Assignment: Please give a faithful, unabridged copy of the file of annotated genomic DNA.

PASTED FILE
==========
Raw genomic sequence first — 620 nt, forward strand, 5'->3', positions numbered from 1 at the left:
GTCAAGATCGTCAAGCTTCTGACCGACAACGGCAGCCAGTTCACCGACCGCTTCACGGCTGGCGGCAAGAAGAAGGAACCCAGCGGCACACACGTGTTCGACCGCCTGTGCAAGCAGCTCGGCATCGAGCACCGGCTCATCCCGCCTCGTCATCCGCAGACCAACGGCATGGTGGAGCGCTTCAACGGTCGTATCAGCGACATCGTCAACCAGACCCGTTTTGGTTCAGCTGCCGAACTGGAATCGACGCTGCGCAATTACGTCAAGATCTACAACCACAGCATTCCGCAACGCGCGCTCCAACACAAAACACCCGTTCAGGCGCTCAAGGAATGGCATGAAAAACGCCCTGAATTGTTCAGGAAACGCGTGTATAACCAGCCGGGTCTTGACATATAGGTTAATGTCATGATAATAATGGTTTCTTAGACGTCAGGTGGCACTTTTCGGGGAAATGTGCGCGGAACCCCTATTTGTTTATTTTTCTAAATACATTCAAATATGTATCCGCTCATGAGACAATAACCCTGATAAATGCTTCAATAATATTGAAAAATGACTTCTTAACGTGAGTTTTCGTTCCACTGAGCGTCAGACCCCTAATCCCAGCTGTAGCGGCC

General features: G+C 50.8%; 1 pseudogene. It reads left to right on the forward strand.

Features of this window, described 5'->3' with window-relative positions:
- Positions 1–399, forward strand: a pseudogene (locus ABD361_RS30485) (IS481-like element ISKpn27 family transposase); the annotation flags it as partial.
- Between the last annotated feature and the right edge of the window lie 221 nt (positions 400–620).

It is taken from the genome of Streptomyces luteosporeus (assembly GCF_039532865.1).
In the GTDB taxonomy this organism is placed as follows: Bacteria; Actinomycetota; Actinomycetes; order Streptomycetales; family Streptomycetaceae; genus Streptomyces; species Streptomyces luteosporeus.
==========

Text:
Raw genomic sequence first — 620 nt, forward strand, 5'->3', positions numbered from 1 at the left:
GTCAAGATCGTCAAGCTTCTGACCGACAACGGCAGCCAGTTCACCGACCGCTTCACGGCTGGCGGCAAGAAGAAGGAACCCAGCGGCACACACGTGTTCGACCGCCTGTGCAAGCAGCTCGGCATCGAGCACCGGCTCATCCCGCCTCGTCATCCGCAGACCAACGGCATGGTGGAGCGCTTCAACGGTCGTATCAGCGACATCGTCAACCAGACCCGTTTTGGTTCAGCTGCCGAACTGGAATCGACGCTGCGCAATTACGTCAAGATCTACAACCACAGCATTCCGCAACGCGCGCTCCAACACAAAACACCCGTTCAGGCGCTCAAGGAATGGCATGAAAAACGCCCTGAATTGTTCAGGAAACGCGTGTATAACCAGCCGGGTCTTGACATATAGGTTAATGTCATGATAATAATGGTTTCTTAGACGTCAGGTGGCACTTTTCGGGGAAATGTGCGCGGAACCCCTATTTGTTTATTTTTCTAAATACATTCAAATATGTATCCGCTCATGAGACAATAACCCTGATAAATGCTTCAATAATATTGAAAAATGACTTCTTAACGTGAGTTTTCGTTCCACTGAGCGTCAGACCCCTAATCCCAGCTGTAGCGGCC

General features: G+C 50.8%; 1 pseudogene. It reads left to right on the forward strand.

Features of this window, described 5'->3' with window-relative positions:
- Positions 1–399, forward strand: a pseudogene (locus ABD361_RS30485) (IS481-like element ISKpn27 family transposase); the annotation flags it as partial.
- Between the last annotated feature and the right edge of the window lie 221 nt (positions 400–620).

It is taken from the genome of Streptomyces luteosporeus (assembly GCF_039532865.1).
In the GTDB taxonomy this organism is placed as follows: Bacteria; Actinomycetota; Actinomycetes; order Streptomycetales; family Streptomycetaceae; genus Streptomyces; species Streptomyces luteosporeus.